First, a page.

Female Leadership Meets MINTD – An insight with Katrin Grunwald from The Globe Team

After 8 years of leadership experience in international team development consulting and human resources development at Airbus, Katrin Grunwald founded her own consultancy, The Globe Team, to prepare first-time leaders worldwide for their first leadership role.

Her founding idea came from numerous team development workshops during her time at Airbus. She realized that for successful team development, the first place to start is with leaders. Now, with her First-Time Leaders program, Katrin Grunwald would also like to address forward-thinking companies in collaboration with MINTD, promoting proactive personnel development as well as women in leadership positions.


Hi Katrin, you have prepared a wide variety of leaders for their roles over many years. So what do you think makes good leadership?



I think there is no one way here – a right or wrong, but I think it is much more important to be able to reflect as a leader – on yourself, your strengths and values: What is important to me as a leader? How do I want to work with my team? What are the needs of the team, for example, are they already very experienced in what they do? It may then be easier to delegate as a manager, otherwise a close management with a lot of information may be more effective. That’s why I think the match between leader and team is crucial, the leader has to be able to adapt to the needs of the team members.


You want to prepare leaders to do just that. How is the First-Time Leaders program structured?


In our community, we support young talents who are currently in the transition phase, from team member to the first leadership level in their first leadership position. Questions arise such as who am I as a leader? How do I want to introduce myself to my team? What will the first few weeks be like? What kind of conversations should I have? How do I tackle them? Accompanying this, we offer templates, manuals, videos and checklists for exactly this transition period, in order to successfully grow into the new role during the first months. The second big element is the community or exchange with other first-time leaders, 90-minute online workshops twice a month with a coach to answer more specific questions. In addition, we offer optional one-to-one coaching with one of our coaches to really go in depth, in one-hour sessions focused on the individual situation.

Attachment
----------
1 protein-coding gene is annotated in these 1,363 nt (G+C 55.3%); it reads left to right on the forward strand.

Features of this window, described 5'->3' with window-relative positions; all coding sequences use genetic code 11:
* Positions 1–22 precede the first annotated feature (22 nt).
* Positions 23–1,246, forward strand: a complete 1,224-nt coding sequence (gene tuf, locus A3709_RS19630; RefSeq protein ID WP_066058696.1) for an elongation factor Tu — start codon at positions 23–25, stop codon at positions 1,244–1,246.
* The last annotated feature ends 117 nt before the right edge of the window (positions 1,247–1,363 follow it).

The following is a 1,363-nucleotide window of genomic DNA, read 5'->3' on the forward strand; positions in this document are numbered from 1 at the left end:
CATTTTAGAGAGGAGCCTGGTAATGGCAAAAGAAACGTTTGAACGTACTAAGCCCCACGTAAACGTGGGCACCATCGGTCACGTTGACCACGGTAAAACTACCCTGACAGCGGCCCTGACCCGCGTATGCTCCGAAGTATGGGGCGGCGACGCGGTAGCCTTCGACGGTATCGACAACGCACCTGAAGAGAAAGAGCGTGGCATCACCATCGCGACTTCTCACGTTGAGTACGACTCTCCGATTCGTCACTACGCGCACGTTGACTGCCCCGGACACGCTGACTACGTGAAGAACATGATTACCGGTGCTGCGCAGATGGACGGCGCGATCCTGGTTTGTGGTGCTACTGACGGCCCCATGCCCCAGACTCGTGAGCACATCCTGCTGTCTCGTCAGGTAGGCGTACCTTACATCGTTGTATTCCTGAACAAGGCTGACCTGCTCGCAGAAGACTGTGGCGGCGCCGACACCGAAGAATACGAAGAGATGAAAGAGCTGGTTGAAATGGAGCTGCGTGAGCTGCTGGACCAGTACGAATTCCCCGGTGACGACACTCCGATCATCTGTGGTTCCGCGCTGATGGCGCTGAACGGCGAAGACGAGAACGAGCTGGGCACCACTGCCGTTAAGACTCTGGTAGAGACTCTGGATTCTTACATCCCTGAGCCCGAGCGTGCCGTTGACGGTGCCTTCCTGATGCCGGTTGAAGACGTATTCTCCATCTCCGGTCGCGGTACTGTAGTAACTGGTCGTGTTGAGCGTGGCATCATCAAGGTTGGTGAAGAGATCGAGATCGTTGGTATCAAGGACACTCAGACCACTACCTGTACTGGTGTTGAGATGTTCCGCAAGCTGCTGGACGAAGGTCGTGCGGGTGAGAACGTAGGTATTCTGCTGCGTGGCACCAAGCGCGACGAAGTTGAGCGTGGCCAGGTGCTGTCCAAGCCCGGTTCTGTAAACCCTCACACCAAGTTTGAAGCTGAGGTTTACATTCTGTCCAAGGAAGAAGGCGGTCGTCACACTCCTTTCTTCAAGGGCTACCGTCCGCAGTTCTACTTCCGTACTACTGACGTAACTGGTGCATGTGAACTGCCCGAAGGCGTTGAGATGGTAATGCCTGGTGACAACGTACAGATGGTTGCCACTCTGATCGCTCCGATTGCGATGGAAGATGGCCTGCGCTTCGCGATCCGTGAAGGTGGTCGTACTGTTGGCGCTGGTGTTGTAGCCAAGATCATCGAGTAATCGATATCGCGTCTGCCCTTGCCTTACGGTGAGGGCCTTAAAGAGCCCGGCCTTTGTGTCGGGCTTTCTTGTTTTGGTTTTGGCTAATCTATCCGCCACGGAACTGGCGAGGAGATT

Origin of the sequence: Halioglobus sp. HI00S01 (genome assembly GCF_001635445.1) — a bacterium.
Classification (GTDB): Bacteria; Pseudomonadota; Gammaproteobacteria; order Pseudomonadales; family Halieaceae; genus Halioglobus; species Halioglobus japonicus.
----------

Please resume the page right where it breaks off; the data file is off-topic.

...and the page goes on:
Where do first-time leaders fail in practice? Is there a kind of pattern of „beginner’s mistakes“?


A typical starting situation is that people are technically highly qualified, but have never led people before. Communication issues are still completely unclear. When you are promoted, the company’s expectations also change at the same time. Suddenly, performance is no longer assessed purely in terms of technical expertise, but in terms of how successfully you can enable a team to perform well in a positive atmosphere. In this context, the biggest challenge I observe is to recognize this mental switch. From the expert role to an interactive and communicative leadership role.


Let’s move on to the topic of gender. What is the percentage of women in your program and do you think women lead differently than men and if so, in what way?


Actually, more women (about 80%) sign up with us than men. I don’t necessarily think that women and men differ in leadership style, but that men and women approach challenges differently in general. The issue of „I’m working in a new field and I don’t have much experience yet“ leads more to the conclusion for women to get support. Of course, this fulfills a bit of the stereotype and mindset that it’s okay if I don’t know something. Knowing this should create proactive structures to accommodate this observation.


So what would have to happen to get more women into leadership positions?


This has a systemic as well as personal component. I think as a company, taking the systemic view as a foundation is highly important. Society needs to be aware of how important diverse teams are in the working world. In 2009, as a trainee at Airbus, I already worked with a study by McKinsey, which clearly shows that diverse teams show higher performance. You don’t achieve that with just one „quota woman“ at stock market-oriented companies. Now it is 2023 and we are still thinking about it! If the reason better performance doesn’t pull, then hopefully the skills shortage will lead to a faster change in thinking. I’m happy to support two initiatives that empower women in professional and leadership careers with The Globe Team and MINTD.